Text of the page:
Falling Ring Catch

Engage your friends with this puzzling trick as you combine gravitation force and friction

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Is it possible to catch a falling ring with a loop of string? Sure it is! It’s going to take a bit of experimentation and trial and error, but you’ll get the hang of it in no time! You’ll see how motion and force can sometimes create unexpected results.


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Here's What You'll Need

  • Thin string or yarn
  • Roll of masking tape
  • Metal washer

Let's Try It

  1. Cut approximately 1 meter of string (or yarn).

  2. Run the string through the hole in the middle of the washer and then loop it through the washer two or three more times.

  3. Knot the ends of the string, forming a loop, with the washer at the bottom of the string and the knot at the top of the string.

  4. Use your non-dominant hand to hold the string, with the washer at the bottom of the loop. Spread your fingers so that the top of the loop has a slightly larger width than the roll of masking tape.

  5. Use your dominant hand to hold the roll of masking tape parallel to the floor. Lift the string and guide your washer string loop down through the middle of the roll of masking tape.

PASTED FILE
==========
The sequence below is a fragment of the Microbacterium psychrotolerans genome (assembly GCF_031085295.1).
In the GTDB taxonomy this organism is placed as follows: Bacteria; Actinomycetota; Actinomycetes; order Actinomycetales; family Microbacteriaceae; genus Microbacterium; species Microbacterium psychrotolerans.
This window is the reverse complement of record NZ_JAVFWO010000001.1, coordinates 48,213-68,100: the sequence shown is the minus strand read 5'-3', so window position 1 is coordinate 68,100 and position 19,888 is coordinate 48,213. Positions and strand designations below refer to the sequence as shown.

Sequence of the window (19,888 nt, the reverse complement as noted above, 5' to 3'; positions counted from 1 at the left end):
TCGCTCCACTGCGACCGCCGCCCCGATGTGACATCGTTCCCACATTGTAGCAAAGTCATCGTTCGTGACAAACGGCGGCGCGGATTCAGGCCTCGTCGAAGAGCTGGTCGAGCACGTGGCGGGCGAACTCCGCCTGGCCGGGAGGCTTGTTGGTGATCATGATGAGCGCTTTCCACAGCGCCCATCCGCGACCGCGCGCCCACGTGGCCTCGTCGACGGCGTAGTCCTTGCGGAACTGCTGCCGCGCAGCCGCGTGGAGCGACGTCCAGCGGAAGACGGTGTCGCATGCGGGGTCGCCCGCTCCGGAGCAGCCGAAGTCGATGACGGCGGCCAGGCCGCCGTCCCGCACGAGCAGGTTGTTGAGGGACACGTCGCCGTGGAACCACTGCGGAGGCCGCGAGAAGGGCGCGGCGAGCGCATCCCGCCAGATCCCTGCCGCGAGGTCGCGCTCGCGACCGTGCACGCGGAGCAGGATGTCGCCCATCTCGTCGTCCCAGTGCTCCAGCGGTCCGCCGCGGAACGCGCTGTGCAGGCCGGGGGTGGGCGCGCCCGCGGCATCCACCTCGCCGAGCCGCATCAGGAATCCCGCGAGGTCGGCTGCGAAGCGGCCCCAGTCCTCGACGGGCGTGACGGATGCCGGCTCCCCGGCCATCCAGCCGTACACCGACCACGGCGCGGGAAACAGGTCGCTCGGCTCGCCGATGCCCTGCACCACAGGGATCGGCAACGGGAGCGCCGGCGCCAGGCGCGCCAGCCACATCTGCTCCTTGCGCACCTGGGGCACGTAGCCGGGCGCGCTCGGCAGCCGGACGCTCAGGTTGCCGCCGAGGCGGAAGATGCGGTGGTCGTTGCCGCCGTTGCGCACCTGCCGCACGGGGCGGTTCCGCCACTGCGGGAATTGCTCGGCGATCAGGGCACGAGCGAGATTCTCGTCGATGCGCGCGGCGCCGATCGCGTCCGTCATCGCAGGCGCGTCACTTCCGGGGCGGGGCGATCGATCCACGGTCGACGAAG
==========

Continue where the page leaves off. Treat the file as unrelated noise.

6. Keeping the tape parallel to the floor, bring it all the way up to the top of the string loop.

  7. Let go of the ring. Does it fall to the floor?

  8. If it fell to the floor, repeat the steps and try it again. But this time, as you let go, flick one side of the tape downward. Bet it doesn’t fall to the floor this time!

How Does It Work

The combination of gravitational force and friction caused by the tape roll falling toward the ground is to blame for the washer/string loop tying itself to the tape roll. Giving the tape roll just the right flick at the top of its fall will cause the washer to loop around both the roll of tape and the string loop, forming what’s called a lark’s head knot.

Take It Further

You may be thinking, “How will I apply this experiment?” This activity is a great tool for teaching observation, trial and error, and experimentation. Encourage kids to keep trying to get the tape roll caught by the string and washer loop until they succeed. Then discuss the process.

Science Fair Connection

Performing the Falling Ring Catch is pretty cool, but it isn’t a science fair project. You can create a science fair project by identifying a variable, or something that changes, in this experiment. Let’s take a look at some of the variable options that might work:

Try testing different lengths of string. How long or how short can the string be in order to still successfully catch the falling ring?

That’s just one idea, but you aren’t limited to that! Try coming up with different ideas of variables and give them a try. Remember, you can only change one thing at a time. If you are testing a different lengths of string, make sure that the other factors are remaining the same!

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